Espana (arr Laughlin)

From Wind Repertory Project
Emmanuel Chabrier

Emmanuel Chabrier (arr. Tim Laughlin)


General Info

Year: 1883 / 2023
Duration: c. 7:00
Difficulty: VI (see Ratings for explanation)
Original Medium: Orchestra
Publisher: Tim Laughlin
Cost: Score and Parts - $54.95   |   Score Only - $12.00


Instrumentation

Full Score
Piccolo
Flute I-II
Oboe I-II
Bassoon I-II-III-IV
E-flat Clarinet
B-flat Clarinet I-II-III-IV
B-flat Bass Clarinet
E-flat Contra-Alto Clarinet
E-flat Alto Saxophone I-II
B-flat Tenor Saxophone
E-flat Baritone Saxophone
B-flat Trumpet I-II-III-IV
F Horn I-II-III-IV
Trombone I-II-III
Euphonium
Tuba
String Bass
Harp I-II
Timpani
Percussion, including:

  • Bass Drum
  • Castanets
  • Crash Cymbals
  • Tambourine
  • Triangle


Errata

None discovered thus far.


Program Notes

España (Spain), Chabrier's beloved pastiche to the lively music of 19th-century Spain, is here arranged for wind ensemble. Declared by none other than Mahler as "the start of modern music," this lively rhapsody makes for a festive and bright addition to any concert.

- Program Note from publisher


España, rhapsody for orchestra (French: España, rapsodie pour orchestre or Rapsodie España) is the most famous orchestral composition by French composer Emmanuel Chabrier (1841–1894). Written in 1883 after a trip to Spain, it was dedicated to the conductor Charles Lamoureux, who conducted the first public performance on 4 November 1883, at the Théâtre du Château d’Eau for the Société des Nouveaux Concerts in Paris.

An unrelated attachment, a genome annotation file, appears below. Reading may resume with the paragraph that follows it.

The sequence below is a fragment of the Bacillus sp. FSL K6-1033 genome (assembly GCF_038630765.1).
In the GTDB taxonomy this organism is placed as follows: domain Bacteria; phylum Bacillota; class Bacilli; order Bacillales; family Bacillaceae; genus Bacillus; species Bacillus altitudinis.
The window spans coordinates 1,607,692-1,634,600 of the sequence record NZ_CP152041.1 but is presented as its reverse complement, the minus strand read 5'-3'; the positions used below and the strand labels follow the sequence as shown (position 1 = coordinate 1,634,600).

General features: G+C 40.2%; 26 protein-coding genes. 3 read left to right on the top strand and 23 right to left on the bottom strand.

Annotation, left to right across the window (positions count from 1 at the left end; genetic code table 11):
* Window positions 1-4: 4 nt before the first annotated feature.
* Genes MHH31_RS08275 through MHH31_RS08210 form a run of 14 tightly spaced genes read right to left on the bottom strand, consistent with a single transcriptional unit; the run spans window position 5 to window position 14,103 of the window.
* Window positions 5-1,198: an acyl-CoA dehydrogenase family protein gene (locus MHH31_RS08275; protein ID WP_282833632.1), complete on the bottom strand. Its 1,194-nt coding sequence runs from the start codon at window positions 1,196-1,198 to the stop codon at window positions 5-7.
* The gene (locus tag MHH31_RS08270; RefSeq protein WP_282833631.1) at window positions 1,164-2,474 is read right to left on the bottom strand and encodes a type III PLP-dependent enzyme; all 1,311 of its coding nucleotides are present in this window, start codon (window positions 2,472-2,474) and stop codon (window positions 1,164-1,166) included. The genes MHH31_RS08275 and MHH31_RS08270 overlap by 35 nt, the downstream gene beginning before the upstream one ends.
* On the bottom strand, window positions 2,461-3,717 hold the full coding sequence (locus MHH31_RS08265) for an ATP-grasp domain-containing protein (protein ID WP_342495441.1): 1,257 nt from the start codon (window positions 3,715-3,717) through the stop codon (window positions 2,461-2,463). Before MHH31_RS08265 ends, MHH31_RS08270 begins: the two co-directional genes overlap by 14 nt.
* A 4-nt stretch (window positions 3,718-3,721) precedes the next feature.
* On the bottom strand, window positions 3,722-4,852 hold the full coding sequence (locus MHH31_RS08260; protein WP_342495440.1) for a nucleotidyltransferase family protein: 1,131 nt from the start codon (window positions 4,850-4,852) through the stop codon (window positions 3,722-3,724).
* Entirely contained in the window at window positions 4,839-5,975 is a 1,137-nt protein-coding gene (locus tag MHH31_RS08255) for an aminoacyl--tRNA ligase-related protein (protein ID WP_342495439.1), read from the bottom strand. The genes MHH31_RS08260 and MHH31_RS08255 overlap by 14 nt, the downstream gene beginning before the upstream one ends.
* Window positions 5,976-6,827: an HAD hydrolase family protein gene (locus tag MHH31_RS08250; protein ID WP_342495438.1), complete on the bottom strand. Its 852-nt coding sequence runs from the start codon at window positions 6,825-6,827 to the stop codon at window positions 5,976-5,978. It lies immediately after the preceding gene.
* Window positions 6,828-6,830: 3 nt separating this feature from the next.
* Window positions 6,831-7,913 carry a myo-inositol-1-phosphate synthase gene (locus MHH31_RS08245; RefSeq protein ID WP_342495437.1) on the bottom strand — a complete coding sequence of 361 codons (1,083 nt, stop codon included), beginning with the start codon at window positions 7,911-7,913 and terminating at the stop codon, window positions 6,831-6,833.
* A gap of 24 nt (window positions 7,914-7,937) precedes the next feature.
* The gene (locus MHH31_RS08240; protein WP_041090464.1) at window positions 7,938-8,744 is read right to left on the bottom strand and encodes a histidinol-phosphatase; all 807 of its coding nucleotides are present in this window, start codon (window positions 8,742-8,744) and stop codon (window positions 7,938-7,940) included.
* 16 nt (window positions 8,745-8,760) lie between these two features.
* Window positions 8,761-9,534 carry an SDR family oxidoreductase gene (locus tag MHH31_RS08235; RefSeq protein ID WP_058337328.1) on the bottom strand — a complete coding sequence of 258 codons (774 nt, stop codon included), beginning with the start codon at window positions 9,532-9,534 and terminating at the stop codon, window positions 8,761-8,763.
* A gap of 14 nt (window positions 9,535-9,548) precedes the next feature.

After a short guitar-like introduction, the first theme appears low on muted trumpet and bassoon, and recurs four times during the piece. This is followed by a flowing second theme (bassoons, horns, cellos). Bassoons introduce another idea ben giocoso, sempre con impeto after which instrumental sections take up a dialogue with another highly rhythmic theme. After a return to the first theme, another flowing melody dolce espressivo leads to a climax only broken by a marcato theme on trombones. Instrumental and thematic variants lead the piece to its ecstatic and joyous conclusion.

Chabrier's España inaugurated the vogue for hispanically flavoured music which found further expression in Debussy's Ibéria and Ravel's Rapsodie espagnole. Erik Satie parodied this trend in his piano piece Españaña from the suite Croquis et agaceries d'un gros bonhomme en bois (1913).

- Program Note adapted from Wikipedia


Media


State Ratings

None discovered thus far.


Performances

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Works for Winds by This Composer


Resources